But Hogg and Russell cannot come back soon enough if Scotland are to turn things around, starting with the visit of unbeaten Wales in a fortnight’s time.

The mark of a good side is winning even when you are not playing well. And there is no doubt that Ireland are a good side. A very good side in fact.

And so, despite defeat to England in Dublin and two spluttering victories over Scotland and Italy since then, Joe Schmidt’s side remain firmly in the hunt for another Championship.

They were given a real fright on Sunday in Rome, but still had far too much class for the Azzurri in the end.

Jacob Stockdale and Keith Earls look razor sharp on the wings while Conor Murray and Johnny Sexton are still working off the ring rust.

But Cian Healy, Rory Best and James Ryan will return to the pack in round four and you can be sure that this Ireland side have another couple of gears to go through.

A bonus-point win in Rome is not to be sniffed at, a week after ending Scotland’s impressive home run in the Guinness Six Nations.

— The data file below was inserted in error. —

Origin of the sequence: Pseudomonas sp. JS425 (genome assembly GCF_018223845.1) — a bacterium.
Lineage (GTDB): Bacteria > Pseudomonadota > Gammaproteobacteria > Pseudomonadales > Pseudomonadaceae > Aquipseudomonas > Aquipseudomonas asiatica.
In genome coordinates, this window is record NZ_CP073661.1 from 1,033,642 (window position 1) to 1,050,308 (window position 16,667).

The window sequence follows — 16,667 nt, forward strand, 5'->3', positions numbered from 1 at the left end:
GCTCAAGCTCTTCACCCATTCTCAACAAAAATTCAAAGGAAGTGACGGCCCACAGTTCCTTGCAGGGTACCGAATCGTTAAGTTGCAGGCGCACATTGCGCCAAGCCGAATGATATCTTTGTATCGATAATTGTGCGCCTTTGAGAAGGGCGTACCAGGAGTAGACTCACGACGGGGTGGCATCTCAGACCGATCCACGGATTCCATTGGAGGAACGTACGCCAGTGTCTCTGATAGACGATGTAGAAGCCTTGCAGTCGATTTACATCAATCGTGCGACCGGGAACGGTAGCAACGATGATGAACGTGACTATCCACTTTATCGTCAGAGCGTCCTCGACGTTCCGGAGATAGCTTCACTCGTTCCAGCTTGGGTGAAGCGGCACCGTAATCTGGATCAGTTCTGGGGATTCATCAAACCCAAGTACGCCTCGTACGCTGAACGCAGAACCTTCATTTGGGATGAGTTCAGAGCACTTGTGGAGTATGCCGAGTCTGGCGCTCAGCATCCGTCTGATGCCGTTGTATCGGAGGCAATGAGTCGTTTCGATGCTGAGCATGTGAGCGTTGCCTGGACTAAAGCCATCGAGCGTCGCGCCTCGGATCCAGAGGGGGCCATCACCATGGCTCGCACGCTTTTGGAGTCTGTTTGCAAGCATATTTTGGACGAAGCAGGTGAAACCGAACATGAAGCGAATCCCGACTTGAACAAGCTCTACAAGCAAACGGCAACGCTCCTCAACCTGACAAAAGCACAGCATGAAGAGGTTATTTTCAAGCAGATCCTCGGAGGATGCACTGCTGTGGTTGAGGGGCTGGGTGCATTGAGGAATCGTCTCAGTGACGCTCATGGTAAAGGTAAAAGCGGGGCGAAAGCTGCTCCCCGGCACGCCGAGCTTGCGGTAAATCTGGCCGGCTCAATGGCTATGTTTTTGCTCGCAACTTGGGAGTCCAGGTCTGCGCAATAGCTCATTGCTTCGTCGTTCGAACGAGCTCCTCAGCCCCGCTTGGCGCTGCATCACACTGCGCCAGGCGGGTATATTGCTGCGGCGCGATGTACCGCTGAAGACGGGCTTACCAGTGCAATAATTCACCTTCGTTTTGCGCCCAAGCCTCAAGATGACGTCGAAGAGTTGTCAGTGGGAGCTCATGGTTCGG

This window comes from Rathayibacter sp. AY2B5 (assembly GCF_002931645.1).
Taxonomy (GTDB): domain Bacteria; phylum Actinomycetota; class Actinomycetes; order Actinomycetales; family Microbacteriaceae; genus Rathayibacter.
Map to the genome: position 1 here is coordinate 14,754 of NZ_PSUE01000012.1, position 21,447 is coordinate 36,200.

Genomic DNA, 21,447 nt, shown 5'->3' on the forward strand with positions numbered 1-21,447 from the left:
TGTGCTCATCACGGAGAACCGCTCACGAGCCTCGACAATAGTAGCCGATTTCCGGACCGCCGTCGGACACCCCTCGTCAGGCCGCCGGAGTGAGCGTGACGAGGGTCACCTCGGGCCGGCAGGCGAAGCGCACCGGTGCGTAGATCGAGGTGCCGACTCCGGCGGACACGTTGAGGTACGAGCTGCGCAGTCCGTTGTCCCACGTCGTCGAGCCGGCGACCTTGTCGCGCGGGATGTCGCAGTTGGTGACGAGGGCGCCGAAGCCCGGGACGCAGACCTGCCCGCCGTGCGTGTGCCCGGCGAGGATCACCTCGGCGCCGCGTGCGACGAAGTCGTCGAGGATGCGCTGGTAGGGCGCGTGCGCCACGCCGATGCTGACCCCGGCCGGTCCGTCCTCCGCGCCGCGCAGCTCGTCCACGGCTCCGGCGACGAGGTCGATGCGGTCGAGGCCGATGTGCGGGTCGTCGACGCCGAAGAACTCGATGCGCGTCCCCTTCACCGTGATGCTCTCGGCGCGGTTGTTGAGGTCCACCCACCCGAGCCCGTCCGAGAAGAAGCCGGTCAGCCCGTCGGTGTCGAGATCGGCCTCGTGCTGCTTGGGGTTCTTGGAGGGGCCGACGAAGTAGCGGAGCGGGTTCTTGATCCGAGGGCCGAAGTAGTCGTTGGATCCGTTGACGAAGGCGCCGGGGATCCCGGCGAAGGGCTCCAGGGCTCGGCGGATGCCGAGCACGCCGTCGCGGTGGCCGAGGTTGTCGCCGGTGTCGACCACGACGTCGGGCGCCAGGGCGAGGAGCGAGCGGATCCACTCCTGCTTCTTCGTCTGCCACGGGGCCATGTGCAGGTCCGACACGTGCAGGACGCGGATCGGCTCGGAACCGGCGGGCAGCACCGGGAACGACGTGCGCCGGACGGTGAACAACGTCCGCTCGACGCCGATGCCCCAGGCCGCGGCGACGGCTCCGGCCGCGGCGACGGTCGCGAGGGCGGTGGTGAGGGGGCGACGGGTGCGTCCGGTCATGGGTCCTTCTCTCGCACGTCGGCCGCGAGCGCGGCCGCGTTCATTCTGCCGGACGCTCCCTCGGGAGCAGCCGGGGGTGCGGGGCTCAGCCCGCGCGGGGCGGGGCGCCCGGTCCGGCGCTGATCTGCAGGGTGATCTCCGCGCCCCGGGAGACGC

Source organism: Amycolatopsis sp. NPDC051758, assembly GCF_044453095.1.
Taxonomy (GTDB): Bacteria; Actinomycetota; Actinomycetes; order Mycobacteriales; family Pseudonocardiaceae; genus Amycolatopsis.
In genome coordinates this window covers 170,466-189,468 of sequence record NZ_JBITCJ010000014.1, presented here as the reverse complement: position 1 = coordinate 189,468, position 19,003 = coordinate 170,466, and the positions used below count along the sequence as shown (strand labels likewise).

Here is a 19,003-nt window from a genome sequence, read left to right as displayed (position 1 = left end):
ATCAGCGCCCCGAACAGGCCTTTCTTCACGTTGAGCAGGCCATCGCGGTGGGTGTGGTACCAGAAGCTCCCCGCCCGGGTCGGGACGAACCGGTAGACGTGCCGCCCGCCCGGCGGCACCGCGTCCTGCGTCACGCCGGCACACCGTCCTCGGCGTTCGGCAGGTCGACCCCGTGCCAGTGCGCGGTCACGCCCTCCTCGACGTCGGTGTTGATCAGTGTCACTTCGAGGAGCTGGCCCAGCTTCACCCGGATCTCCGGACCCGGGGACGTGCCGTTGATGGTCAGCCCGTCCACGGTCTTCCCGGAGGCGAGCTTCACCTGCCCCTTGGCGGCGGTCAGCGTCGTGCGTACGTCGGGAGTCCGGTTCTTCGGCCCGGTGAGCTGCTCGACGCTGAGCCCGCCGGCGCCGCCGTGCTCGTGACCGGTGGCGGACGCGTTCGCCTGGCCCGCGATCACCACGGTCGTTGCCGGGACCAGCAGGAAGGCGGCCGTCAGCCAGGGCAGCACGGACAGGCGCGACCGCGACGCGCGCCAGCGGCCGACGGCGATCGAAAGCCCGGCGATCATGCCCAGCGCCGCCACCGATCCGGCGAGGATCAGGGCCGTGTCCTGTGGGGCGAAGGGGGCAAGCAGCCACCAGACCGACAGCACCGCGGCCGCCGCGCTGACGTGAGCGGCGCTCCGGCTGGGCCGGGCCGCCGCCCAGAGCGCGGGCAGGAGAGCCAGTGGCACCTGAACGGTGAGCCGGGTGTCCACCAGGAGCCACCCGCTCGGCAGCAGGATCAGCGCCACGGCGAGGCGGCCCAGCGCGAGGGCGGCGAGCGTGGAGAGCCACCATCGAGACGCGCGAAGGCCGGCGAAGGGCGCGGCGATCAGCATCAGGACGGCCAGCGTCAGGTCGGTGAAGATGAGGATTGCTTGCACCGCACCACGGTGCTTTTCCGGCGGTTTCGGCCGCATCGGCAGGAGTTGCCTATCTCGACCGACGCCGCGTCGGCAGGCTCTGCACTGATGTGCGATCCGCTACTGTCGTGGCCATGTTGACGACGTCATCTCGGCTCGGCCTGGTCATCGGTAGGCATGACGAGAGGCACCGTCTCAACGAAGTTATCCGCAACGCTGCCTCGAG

Ireland are on the move. Expect them to be firing on all cylinders come Cardiff in round five in what could be a very Super Saturday.

This was probably Italy’s best game in the Guinness Six Nations since Conor O’Shea took over.

They led the defending Grand Slam champions 16-12 in the second half at the Stadio Olimpico and were a good bet to finish the job off.

In the end, it wasn’t to be as Ireland tightened the screws and secured a narrow win but how Italy delighted the home crowd in that first half.

Tito Tebaldi was a joy to behold both in attack and in defence, his breakdown work akin to a flanker.

O’Shea must wish his No.9 had not hurt his back in the warm-up before the Scotland clash in round one.

With him in the side, the first two rounds against Scotland and Wales could have been a different story entirely.

But it was not just Tebaldi catching the eye on Sunday, lock Federico Ruzza was handed a first Championship start and proved he deserves to do so again in Round Four.

Jayden Hayward is becoming an international full-back of real class while Michele Campagnaro and Luca Morisi look to be back to their best after injury hell.

Italy nearly shocked England at Twickenham two years ago. Eddie Jones and co would do well to expect the same again this time around.